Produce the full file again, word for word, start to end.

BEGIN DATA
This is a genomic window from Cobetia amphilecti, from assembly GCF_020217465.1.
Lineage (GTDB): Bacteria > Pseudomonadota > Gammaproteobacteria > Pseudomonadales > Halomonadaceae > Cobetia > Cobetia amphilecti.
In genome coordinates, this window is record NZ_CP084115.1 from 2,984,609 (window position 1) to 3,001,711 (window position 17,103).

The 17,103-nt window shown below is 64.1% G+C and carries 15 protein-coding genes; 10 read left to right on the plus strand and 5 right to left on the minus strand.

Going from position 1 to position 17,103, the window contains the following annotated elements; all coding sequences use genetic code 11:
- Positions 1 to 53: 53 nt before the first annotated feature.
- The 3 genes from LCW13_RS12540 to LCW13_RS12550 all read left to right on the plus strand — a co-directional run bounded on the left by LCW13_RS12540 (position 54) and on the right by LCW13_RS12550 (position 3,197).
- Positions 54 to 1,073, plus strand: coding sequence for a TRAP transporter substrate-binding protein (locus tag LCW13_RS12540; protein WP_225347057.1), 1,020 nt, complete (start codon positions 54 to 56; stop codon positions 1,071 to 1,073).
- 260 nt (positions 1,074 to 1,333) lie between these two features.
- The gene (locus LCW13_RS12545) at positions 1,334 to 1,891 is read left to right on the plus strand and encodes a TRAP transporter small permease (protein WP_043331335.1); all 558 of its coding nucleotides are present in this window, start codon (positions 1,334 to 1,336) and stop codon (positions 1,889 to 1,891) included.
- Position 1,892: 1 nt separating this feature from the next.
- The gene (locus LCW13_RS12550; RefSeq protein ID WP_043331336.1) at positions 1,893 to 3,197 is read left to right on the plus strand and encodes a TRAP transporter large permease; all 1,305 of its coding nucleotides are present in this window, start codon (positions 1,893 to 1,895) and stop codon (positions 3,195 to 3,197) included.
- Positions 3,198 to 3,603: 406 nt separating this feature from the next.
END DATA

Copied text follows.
This is a genomic window from Cobetia amphilecti, from assembly GCF_020217465.1.
Lineage (GTDB): Bacteria > Pseudomonadota > Gammaproteobacteria > Pseudomonadales > Halomonadaceae > Cobetia > Cobetia amphilecti.
In genome coordinates, this window is record NZ_CP084115.1 from 2,984,609 (window position 1) to 3,001,711 (window position 17,103).

The 17,103-nt window shown below is 64.1% G+C and carries 15 protein-coding genes; 10 read left to right on the plus strand and 5 right to left on the minus strand.

Going from position 1 to position 17,103, the window contains the following annotated elements; all coding sequences use genetic code 11:
- Positions 1 to 53: 53 nt before the first annotated feature.
- The 3 genes from LCW13_RS12540 to LCW13_RS12550 all read left to right on the plus strand — a co-directional run bounded on the left by LCW13_RS12540 (position 54) and on the right by LCW13_RS12550 (position 3,197).
- Positions 54 to 1,073, plus strand: coding sequence for a TRAP transporter substrate-binding protein (locus tag LCW13_RS12540; protein WP_225347057.1), 1,020 nt, complete (start codon positions 54 to 56; stop codon positions 1,071 to 1,073).
- 260 nt (positions 1,074 to 1,333) lie between these two features.
- The gene (locus LCW13_RS12545) at positions 1,334 to 1,891 is read left to right on the plus strand and encodes a TRAP transporter small permease (protein WP_043331335.1); all 558 of its coding nucleotides are present in this window, start codon (positions 1,334 to 1,336) and stop codon (positions 1,889 to 1,891) included.
- Position 1,892: 1 nt separating this feature from the next.
- The gene (locus LCW13_RS12550; RefSeq protein ID WP_043331336.1) at positions 1,893 to 3,197 is read left to right on the plus strand and encodes a TRAP transporter large permease; all 1,305 of its coding nucleotides are present in this window, start codon (positions 1,893 to 1,895) and stop codon (positions 3,195 to 3,197) included.
- Positions 3,198 to 3,603: 406 nt separating this feature from the next.